Do You Want to Be Alone? Using Silence to Hear God’s Voice

We all want to hear the Divine Whisperer. Here's one way to hear God more clearly.

When I was a young mom, the thing I craved more than anything was to be alone. An introvert at heart, I draw energy from time by myself with a good book.

But in the days of babies and toddlers time alone was a rarity. Kids were always hanging onto me, sitting on my lap, even insisting on following me into the bathroom.

Lately I’ve been reading about solitude and silence. Richard Foster, the author of The Celebration of Discipline, writes:

Solitude is more a state of mind than it is a place…There is a freedom to be alone, not in order to be away from people but in order to hear the divine Whisperer better.

This world has so much noise. Music blaring. Car horns honking. Phones ringing. It is hard to find a place where it is quiet enough to  hear the Divine Whisperer.

The world demands our attention. Work responsibilities summon us. Family members need our time. Even church activities call for a place in our schedule. It is hard to concentrate on the Divine Whisperer.

So sometimes we need to get alone to hear God speaking. Remember the story of Elijah on the mountain? The Lord told Elijah:

“’Go out and stand on the mountain in the presence of the Lord, for the Lord is about to pass by.’”

Then a great and powerful wind tore the mountains apart and shattered the rocks before the Lord, but the Lord was not in the wind. After the wind there was an earthquake, but the Lord was not in the earthquake. After the earthquake came a fire, but the Lord was not in the fire. And after the fire came a gentle whisper.” (1 Kings 19:11-12).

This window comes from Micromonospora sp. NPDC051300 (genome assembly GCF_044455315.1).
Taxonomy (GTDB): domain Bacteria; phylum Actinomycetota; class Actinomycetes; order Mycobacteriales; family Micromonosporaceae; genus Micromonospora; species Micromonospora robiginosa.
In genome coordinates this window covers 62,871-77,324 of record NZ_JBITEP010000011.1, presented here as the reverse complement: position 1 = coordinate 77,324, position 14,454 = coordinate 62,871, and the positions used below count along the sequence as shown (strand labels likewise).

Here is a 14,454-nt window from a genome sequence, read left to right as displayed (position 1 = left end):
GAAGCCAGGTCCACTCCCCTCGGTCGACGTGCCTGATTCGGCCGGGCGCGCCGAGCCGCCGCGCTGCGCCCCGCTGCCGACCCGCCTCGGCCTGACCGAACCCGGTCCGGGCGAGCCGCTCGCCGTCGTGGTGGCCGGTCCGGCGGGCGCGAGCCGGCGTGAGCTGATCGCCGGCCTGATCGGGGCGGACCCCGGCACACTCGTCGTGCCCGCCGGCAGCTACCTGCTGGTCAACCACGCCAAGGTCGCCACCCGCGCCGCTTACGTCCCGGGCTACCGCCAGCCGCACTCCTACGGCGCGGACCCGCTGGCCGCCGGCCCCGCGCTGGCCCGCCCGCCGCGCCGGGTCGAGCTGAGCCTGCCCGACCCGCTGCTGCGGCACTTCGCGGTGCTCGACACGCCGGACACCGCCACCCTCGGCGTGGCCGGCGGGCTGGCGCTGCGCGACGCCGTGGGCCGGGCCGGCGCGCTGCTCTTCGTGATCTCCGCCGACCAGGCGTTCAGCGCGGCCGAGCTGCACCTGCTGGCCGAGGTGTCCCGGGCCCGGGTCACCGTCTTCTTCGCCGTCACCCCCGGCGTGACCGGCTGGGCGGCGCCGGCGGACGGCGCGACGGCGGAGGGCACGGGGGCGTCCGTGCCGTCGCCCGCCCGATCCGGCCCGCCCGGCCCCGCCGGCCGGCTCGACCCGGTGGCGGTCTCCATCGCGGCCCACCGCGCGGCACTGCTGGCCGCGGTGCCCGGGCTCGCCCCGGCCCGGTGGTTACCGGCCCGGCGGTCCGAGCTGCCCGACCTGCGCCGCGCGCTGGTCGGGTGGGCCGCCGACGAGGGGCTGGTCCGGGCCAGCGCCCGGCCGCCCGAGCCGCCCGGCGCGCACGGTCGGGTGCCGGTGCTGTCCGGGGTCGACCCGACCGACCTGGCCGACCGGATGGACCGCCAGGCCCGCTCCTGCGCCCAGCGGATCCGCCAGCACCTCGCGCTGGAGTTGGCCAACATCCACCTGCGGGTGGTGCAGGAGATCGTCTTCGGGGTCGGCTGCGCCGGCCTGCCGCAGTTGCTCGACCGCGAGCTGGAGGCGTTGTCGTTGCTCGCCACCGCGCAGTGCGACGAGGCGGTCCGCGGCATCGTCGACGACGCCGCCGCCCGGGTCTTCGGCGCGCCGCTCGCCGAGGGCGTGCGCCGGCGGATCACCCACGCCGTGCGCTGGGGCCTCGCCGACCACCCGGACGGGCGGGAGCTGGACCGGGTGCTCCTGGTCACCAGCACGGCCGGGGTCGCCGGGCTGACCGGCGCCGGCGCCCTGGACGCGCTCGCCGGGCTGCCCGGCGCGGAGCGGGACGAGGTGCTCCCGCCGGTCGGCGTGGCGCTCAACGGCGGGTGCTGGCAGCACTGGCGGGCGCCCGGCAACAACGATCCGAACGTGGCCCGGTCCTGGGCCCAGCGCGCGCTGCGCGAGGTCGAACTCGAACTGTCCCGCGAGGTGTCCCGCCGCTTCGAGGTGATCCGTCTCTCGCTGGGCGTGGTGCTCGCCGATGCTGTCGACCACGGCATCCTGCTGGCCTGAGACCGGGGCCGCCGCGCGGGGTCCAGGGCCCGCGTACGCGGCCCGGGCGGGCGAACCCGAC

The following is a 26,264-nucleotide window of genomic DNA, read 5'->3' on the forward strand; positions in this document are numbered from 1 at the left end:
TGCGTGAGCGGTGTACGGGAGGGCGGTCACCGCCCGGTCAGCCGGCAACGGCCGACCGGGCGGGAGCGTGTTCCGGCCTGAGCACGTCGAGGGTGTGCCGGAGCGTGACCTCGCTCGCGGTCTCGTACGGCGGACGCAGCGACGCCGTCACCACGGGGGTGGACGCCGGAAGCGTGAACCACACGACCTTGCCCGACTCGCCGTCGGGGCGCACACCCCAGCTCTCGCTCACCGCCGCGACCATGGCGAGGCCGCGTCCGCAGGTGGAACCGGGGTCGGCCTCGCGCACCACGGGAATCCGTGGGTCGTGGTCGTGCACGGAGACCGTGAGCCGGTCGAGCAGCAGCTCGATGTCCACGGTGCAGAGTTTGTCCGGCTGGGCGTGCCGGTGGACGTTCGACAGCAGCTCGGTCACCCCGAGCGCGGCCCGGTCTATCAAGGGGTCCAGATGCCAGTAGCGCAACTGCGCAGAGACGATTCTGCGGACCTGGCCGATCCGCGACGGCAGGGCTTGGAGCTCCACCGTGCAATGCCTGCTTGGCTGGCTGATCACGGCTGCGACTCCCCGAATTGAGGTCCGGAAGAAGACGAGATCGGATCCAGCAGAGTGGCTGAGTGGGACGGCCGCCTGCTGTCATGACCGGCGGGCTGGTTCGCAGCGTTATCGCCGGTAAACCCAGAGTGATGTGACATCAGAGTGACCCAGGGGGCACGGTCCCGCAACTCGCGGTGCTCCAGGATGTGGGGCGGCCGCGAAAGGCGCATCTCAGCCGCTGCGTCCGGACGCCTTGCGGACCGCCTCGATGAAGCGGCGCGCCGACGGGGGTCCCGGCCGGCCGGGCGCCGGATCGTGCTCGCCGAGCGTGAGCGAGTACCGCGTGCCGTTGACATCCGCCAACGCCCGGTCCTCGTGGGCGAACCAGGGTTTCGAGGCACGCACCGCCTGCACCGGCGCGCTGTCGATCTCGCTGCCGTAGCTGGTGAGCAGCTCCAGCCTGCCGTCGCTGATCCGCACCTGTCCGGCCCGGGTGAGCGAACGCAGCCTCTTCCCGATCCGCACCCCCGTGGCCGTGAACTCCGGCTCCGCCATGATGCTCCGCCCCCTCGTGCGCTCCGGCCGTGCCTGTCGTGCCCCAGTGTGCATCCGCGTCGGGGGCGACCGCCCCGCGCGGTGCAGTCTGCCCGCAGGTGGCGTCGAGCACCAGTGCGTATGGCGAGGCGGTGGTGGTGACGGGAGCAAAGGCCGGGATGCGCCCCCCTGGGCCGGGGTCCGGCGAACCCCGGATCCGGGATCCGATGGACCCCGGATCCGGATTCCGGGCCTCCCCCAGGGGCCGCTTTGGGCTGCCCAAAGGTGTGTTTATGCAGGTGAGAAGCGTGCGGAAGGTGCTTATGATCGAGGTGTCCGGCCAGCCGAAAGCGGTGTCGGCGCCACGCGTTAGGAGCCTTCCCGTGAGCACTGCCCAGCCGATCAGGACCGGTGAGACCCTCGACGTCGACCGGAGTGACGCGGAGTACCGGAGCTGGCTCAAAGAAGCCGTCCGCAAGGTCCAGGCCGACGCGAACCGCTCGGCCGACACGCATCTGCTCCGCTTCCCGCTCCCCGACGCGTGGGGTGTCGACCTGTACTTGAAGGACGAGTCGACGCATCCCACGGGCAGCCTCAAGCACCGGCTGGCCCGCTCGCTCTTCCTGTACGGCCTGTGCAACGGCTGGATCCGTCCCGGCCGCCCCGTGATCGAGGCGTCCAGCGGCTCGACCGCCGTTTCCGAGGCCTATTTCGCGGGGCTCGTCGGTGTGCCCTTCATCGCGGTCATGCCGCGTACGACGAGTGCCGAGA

God told Elijah to go and be alone in the presence of the Lord–alone so He could hear the gentle whisper.

God is, of course, always with us. We are always in His presence. But sometimes we need to find a quiet place in order to sense His nearness.

I encourage you to find sometime today to be alone in God’s presence.

Sit in a quiet place, still your thoughts, and tell God, “I’m here.”

Speak to Him about all that it is in your heart.

Listen for His gentle whispers of love.

Question: What do you do to hear God’s whispers better?

Are You Still Waiting?

If you are in a season of waiting, learn how to experience waiting in stillness and repose.

Last month I got a little good news. A magazine that I had sent an article to, notified me that they were going to publish it. Woo-hoo!

I was excited and surprised.

Surprised because I had sent the article more than three years ago.

It took three years to get the article published! Truthfully, I had pretty much given up any hope that they would actually use the article.

Shortly after I sent it to the magazine, they sent me a message saying they liked it, but after one year I was still waiting to see it in print. After two years I was still waiting. After three I was still waiting.

Lately, God has been teaching me more about waiting. This time He is using the words of Psalm 62:

My soul waits in silence for God only; From Him is my salvation. Psalm 62:1 NASB

I looked up that little word wait. In Hebrew the word is duwmiyah which means “silence, still, repose, still waiting.” That last phrase got my attention because I’m not very good at waiting. And if I do any waiting at all it’s drumming-my-fingers waiting. It’s tapping-my-toes waiting. It’s sighing-loudly waiting.

But duwmiyah is still waiting. Duwmiyah is waiting in quietness and stillness. This kind of waiting I am totally unacquainted with.

If I have to wait for an answer to prayer, I am restless until the answer comes. I don’t wait in stillness. If something I yearn for is a long time in coming, I tend to complain to God–constantly. I don’t wait in silence.

But God wants me to experience still waiting. He wants me to wait in quietness and repose because He assures me that He is going to come through: “From Him is my salvation.”

So what does still waiting look like? Believe me, I’m no expert, but I think:

Still waiting means trusting God to give me what I need when I need it.

Still waiting means picturing all of God’s goodness stored up for me for exactly the right time.

Still waiting means resting in God’s love.

Are you still waiting?

 Question: What do you tend to do when you are waiting for something?